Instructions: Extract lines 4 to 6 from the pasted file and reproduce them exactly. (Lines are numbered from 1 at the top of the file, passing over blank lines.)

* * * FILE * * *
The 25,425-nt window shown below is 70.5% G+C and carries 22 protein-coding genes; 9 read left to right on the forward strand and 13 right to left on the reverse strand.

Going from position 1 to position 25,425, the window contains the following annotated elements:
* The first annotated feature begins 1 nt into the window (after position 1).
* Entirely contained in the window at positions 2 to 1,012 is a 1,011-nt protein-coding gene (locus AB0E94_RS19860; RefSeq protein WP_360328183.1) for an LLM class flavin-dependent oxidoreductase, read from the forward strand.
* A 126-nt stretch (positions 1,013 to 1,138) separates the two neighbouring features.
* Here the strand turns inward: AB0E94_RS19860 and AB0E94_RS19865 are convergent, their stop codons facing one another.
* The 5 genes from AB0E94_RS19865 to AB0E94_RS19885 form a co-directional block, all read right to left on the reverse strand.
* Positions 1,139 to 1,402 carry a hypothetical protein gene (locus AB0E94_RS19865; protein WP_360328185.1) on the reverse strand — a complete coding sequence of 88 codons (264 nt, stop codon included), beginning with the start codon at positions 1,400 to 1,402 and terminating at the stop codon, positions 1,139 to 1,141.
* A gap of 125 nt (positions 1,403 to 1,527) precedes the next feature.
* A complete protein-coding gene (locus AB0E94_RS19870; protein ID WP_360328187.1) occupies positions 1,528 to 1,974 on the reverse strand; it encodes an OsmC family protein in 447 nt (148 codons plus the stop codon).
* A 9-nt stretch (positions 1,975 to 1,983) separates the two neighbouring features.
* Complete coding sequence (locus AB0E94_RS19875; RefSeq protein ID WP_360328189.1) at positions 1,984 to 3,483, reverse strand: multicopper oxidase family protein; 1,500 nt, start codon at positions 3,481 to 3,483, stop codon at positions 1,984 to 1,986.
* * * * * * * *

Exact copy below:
* Entirely contained in the window at positions 2 to 1,012 is a 1,011-nt protein-coding gene (locus AB0E94_RS19860; RefSeq protein WP_360328183.1) for an LLM class flavin-dependent oxidoreductase, read from the forward strand.
* A 126-nt stretch (positions 1,013 to 1,138) separates the two neighbouring features.
* Here the strand turns inward: AB0E94_RS19860 and AB0E94_RS19865 are convergent, their stop codons facing one another.